Many South Africans are under the impression that financial planning is only necessary when they start a family, and have ‘real’ responsibilities.
However, Stian de Witt, CFP, executive head of financial planning, NMG Benefits said that this could not be further from the truth.
According to de Witt, financial planning should start the first time you get pocket money from your parents. If you have not done that then it is not too late to start.
“Early financial planning has a clear and positive impact on a person’s financial future. The sooner you learn to manage your finances, and to plan for the future, the more likely you are to be financially secure in your working life,” De Witt said.
Here’s how you can head start on financial planning.
Get help with your finances
According to De Witt, the first time you should talk to a financial planner is when you start your first job.
Don’t settle for the first person that wants to sell you a policy; instead, talk to an accredited financial adviser who does proper financial planning, and will give you advice without trying to sell you something.
According to Neal Sinclair, a Business Development Manager at Glacier by Sanlam, a successful relationship between a financial adviser and a client is less transactional and more relational.
Create positive spending habits
By creating positive spending habits you will be able to manage your budget better and improve your financial prospects.
To do this you need to ask yourself these questions: What is my cash flow? What is my budget? Can I sort my budget into obligations, needs and wants?
If you don’t know the difference between a need and a want, Farzana Botha, Segment Solutions manager, Sanlam Savings said that a ‘need’ refers to something essential like your home and groceries, while a ‘want’ is a nice-to-have, like a daily takeaway coffee or going out for lunch.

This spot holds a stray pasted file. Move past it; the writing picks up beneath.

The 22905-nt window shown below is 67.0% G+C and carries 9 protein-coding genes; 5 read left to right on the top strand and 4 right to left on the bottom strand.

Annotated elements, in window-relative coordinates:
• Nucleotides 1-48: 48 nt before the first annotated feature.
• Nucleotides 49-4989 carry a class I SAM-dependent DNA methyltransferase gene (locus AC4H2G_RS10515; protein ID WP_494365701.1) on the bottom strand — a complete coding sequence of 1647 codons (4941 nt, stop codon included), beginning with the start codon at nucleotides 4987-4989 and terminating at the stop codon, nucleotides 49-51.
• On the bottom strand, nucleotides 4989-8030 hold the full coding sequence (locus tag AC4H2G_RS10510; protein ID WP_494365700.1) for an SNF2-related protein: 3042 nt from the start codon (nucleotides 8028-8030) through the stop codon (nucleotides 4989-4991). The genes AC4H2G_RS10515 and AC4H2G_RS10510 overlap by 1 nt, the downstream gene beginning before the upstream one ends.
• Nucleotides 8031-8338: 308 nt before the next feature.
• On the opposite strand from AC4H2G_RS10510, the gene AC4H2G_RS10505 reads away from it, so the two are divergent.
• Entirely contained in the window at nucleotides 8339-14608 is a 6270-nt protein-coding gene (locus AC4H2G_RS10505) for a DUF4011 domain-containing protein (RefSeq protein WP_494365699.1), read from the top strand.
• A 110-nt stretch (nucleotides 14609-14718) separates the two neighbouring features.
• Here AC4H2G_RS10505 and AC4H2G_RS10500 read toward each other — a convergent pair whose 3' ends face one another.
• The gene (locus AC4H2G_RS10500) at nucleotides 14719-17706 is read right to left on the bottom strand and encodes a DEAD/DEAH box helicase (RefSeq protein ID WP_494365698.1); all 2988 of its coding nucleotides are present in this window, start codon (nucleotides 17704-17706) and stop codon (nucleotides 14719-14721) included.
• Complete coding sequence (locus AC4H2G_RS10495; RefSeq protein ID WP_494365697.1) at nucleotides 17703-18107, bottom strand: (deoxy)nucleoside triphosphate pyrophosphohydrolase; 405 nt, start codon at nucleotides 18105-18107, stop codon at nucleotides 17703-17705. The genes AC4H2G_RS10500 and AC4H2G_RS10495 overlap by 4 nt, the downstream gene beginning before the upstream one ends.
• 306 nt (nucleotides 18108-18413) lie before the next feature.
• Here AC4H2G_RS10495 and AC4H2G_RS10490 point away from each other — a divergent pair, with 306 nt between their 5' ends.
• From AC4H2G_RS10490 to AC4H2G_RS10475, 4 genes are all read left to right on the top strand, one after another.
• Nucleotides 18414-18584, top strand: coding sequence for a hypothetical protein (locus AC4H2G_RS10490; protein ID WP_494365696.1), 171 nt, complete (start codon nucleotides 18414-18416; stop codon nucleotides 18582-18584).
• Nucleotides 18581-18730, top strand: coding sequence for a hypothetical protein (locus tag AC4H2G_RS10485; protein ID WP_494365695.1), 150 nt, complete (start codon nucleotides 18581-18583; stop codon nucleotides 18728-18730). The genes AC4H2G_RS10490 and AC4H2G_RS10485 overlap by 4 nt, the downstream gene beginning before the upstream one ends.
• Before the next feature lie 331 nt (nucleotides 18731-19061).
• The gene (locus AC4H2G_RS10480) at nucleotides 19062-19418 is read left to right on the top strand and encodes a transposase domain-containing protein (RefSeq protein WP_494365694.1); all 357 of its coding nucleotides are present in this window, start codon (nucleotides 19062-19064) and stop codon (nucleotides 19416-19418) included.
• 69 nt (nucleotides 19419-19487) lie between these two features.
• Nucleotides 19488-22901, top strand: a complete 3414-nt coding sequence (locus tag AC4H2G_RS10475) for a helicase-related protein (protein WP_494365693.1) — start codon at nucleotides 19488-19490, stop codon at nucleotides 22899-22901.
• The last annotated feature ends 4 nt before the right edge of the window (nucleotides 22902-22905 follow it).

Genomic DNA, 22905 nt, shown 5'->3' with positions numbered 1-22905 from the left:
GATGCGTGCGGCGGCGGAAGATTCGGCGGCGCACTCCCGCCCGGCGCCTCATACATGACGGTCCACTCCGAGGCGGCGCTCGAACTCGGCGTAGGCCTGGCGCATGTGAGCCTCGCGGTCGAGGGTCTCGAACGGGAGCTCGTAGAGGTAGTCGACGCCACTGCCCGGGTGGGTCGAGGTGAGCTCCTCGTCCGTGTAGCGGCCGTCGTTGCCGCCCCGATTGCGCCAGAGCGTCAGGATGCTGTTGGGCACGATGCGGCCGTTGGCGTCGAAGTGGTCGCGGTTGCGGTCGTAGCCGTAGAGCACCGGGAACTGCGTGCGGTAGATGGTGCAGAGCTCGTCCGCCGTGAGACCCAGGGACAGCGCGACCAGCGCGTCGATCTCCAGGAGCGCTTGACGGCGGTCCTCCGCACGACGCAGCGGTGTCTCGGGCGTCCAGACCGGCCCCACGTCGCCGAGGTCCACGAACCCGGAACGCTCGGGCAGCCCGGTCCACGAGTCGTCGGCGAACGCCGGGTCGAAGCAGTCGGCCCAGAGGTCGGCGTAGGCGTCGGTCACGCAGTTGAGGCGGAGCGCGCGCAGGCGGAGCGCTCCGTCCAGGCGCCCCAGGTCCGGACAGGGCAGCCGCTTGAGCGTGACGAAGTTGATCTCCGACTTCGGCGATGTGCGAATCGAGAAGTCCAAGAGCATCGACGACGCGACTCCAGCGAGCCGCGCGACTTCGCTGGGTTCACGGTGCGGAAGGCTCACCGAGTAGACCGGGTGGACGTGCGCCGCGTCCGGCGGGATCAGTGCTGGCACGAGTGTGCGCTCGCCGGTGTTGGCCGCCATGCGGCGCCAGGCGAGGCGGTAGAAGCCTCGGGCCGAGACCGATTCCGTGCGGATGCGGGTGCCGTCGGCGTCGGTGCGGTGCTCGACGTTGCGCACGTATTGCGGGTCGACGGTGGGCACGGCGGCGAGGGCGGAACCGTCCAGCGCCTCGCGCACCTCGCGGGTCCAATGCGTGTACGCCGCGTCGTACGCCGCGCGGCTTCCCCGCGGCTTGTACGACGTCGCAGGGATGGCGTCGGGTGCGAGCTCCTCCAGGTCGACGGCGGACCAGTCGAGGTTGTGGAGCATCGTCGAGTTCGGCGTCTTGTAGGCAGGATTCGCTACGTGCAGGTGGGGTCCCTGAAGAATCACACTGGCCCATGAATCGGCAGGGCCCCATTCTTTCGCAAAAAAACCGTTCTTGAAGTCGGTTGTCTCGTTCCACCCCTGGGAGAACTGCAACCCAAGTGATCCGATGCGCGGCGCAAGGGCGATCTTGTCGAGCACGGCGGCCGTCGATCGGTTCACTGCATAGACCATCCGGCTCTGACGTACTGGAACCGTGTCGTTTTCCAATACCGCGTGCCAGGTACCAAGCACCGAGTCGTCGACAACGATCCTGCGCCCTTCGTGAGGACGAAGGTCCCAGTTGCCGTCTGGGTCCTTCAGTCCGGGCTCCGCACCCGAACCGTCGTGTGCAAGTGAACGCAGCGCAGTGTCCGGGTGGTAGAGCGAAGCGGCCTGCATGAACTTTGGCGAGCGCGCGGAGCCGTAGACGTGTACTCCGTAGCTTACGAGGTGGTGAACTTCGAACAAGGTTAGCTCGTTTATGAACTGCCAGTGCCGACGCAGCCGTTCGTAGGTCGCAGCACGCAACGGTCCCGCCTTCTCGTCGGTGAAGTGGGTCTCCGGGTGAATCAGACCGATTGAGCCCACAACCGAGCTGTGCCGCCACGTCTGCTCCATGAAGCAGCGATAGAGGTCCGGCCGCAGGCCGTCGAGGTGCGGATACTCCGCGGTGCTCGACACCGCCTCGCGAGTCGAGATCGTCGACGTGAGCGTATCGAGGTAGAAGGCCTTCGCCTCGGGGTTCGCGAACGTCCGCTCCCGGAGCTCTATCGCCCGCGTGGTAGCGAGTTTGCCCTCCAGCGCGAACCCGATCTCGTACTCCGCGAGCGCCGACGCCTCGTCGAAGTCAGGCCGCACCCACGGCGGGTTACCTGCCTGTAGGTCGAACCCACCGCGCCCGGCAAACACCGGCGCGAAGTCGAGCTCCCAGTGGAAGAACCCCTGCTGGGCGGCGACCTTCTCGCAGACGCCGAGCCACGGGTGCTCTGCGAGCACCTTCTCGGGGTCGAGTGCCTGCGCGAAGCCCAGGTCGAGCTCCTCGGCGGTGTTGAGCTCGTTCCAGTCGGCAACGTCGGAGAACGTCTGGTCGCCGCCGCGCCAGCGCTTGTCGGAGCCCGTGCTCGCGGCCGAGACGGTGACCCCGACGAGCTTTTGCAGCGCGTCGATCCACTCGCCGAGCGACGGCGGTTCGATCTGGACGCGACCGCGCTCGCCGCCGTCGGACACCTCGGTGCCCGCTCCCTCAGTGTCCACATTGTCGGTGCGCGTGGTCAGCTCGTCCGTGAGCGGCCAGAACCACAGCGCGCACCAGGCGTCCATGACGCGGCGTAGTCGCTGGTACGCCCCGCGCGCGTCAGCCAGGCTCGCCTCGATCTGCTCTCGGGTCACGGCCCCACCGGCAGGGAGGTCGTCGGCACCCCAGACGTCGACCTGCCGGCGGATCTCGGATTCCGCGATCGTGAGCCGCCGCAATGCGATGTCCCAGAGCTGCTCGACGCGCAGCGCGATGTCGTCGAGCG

You can improve your spending habits by:
– making a list before going to the shops and sticking to the list
– actively shopping around for the best deals online
– doing your shopping once or twice in a month rather than making multiple trips to the store in the week
– trying online shopping to avoid the temptations of in-store shopping
Protect your income
De Witt said that when you are working, your biggest risk is not dying, but having an accident that stops you from working. Therefore, it is vital to have income disability protection.
According to Janine Horn, financial adviser at Momentum, whether you are a full-time worker, part-time worker, business owner or entrepreneur, income protection is necessary to help people protect their ability to earn an income.
With income disability protection, your income is assured if for some reason you are unable to work.
“Income protection can be up to 75% of your net income and you are protected up to age 70 and sometimes for the rest of your life,” Horn said.
Save your money
The key to financial wellbeing is simple - do not live beyond your means and start putting 10-20% of your salary every month into savings.
Your first step should be putting savings into an emergency fund to cover a couple of months’ income.
De Witt said that people should then start saving towards retirement, and making investments. The earlier you start, the better off you will be in later life because of the compound interest.
Young people should avoid getting into debt so early in life by buying fancy cars or property. Instead, they should save their money to have a nice deposit to put down when they want to buy big-ticket items. By doing this, your monthly repayments will be more manageable.
As a final piece of advice, De Witt said that people should think of financial planning as an investment rather than an expense.